WHEN : 24th October, 6:00pm
WHERE : Institute of Modern Art
Swiss artist Thomas Hirschhorn’s video Touching Reality conflates seeing and touching. We watch fingertips scroll through photographs on a touchscreen. The photographs are of corpses and carnage; scenes of war, violence, and dismemberment; bodies burnt and shredded. We see heads blown apart; bits of muscle, viscera, and brain matter. These are images we do not tend to see in newspapers, but which are accessible on the Internet. Unidentified, the shots are generic (they could be from anywhere) yet specific (we see individuals uniquely mangled). The fingers caress the screen, stopping to zoom in for more detail, then move on. But we don’t know their motivation, whether concerned or prurient—or neither. Certainly, they show us more than we might care to see. Hirschhorn wants us to feel uneasy, and to ponder our emotional and political relationship to these images.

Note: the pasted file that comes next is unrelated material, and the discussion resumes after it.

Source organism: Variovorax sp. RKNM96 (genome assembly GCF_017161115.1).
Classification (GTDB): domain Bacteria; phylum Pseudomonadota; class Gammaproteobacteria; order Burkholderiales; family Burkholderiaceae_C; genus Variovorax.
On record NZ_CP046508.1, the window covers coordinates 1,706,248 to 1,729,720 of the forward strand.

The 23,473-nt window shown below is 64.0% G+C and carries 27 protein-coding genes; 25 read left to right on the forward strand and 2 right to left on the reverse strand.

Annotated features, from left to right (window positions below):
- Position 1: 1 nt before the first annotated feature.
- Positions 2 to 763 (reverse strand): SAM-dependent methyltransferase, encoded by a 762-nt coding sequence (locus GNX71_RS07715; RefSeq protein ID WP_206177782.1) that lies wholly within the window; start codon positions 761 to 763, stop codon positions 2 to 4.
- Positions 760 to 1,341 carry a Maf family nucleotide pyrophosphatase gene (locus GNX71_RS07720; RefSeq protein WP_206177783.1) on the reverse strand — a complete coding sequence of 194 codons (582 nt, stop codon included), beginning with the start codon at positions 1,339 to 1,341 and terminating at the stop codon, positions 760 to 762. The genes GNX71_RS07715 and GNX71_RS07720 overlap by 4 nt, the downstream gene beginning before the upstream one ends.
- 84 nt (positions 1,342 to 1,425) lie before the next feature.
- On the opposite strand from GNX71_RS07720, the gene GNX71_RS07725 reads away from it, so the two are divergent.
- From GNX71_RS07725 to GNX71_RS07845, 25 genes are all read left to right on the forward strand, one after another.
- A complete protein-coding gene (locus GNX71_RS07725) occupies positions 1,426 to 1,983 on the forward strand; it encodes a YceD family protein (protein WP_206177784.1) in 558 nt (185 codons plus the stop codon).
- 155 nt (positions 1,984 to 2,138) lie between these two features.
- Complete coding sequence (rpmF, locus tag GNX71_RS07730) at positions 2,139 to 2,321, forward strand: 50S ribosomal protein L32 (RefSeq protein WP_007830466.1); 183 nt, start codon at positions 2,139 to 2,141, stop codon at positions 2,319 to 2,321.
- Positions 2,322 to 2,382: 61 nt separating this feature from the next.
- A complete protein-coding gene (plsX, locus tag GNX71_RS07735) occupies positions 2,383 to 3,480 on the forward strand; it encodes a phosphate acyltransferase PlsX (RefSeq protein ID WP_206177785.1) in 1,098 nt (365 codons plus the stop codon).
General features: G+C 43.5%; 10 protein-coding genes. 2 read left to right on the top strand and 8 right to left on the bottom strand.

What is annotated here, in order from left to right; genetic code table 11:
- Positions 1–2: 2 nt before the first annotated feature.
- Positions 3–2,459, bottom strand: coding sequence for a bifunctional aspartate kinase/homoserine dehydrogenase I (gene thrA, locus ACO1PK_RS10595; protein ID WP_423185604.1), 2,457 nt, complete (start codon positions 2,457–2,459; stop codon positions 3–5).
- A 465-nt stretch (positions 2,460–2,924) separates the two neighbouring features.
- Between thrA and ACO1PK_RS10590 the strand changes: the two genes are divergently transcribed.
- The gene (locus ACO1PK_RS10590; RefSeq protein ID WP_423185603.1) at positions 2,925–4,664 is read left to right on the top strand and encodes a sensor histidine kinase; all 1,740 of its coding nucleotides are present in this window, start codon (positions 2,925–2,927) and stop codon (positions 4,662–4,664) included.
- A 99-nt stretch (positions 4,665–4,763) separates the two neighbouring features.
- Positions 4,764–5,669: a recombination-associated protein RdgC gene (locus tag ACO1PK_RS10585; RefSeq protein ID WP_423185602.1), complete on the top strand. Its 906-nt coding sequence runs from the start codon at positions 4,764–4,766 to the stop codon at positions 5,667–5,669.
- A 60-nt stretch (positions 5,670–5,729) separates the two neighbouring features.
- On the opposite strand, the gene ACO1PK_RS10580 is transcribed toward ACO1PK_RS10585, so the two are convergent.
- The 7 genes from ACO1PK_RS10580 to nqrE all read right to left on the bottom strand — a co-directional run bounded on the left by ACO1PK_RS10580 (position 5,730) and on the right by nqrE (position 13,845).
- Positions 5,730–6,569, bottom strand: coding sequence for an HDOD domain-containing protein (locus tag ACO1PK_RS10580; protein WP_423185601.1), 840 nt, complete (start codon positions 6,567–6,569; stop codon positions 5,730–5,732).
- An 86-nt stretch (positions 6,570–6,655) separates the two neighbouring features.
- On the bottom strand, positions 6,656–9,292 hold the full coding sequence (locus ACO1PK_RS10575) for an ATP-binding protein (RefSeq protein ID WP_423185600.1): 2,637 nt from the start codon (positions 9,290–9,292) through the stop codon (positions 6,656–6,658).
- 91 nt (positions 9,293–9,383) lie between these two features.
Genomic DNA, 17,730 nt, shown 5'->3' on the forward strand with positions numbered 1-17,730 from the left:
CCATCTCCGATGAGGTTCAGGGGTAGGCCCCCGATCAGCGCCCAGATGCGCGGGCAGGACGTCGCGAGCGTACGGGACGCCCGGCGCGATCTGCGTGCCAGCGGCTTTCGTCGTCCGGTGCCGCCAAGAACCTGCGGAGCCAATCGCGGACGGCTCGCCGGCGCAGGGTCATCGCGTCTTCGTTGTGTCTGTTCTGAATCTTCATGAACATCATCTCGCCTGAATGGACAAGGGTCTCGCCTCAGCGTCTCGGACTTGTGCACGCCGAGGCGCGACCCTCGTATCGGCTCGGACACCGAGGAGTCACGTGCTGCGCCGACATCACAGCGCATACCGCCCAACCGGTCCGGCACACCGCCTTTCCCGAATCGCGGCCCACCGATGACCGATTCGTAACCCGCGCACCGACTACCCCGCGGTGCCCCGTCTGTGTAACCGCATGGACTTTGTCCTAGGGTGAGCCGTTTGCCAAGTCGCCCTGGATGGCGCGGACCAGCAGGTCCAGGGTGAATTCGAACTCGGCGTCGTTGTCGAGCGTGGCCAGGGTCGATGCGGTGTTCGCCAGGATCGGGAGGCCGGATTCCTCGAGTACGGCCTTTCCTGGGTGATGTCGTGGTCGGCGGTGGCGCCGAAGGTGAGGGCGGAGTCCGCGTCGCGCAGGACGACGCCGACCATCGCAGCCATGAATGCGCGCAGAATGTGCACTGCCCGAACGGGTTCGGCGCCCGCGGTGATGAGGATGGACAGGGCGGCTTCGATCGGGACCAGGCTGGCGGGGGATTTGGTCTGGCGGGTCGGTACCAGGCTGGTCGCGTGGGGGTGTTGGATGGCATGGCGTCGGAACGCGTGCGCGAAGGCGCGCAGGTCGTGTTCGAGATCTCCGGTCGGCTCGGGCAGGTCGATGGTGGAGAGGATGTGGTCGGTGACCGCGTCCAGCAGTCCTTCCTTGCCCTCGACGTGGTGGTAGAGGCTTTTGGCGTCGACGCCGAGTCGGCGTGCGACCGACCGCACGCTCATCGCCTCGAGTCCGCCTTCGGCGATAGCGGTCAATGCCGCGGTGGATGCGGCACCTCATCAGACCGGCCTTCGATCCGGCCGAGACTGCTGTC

We are organising a panel discussion around this confronting political work. We have an esteemed panel. They are Rex Butler (School of English, Media Studies, and Art History, University of Queensland), Ryan Johnston (Head of Art, Australian War Memorial, Canberra), William Platz (Queensland College of Art), Elizabeth Stephens (Centre for the History of European Discourses, University of Queensland), and Scott Stephens (Online Editor of Religion and Ethics, ABC), with chair Rosemary Hawker (Griffith University). For background, read Hirschhorn’s essay ‘Why Is It Important—Today—To Show and Look at Images of Destroyed Human Bodies?’. It’s on our website.
Thomas Hirschhorn is represented by Galerie Chantal Crousel, Paris.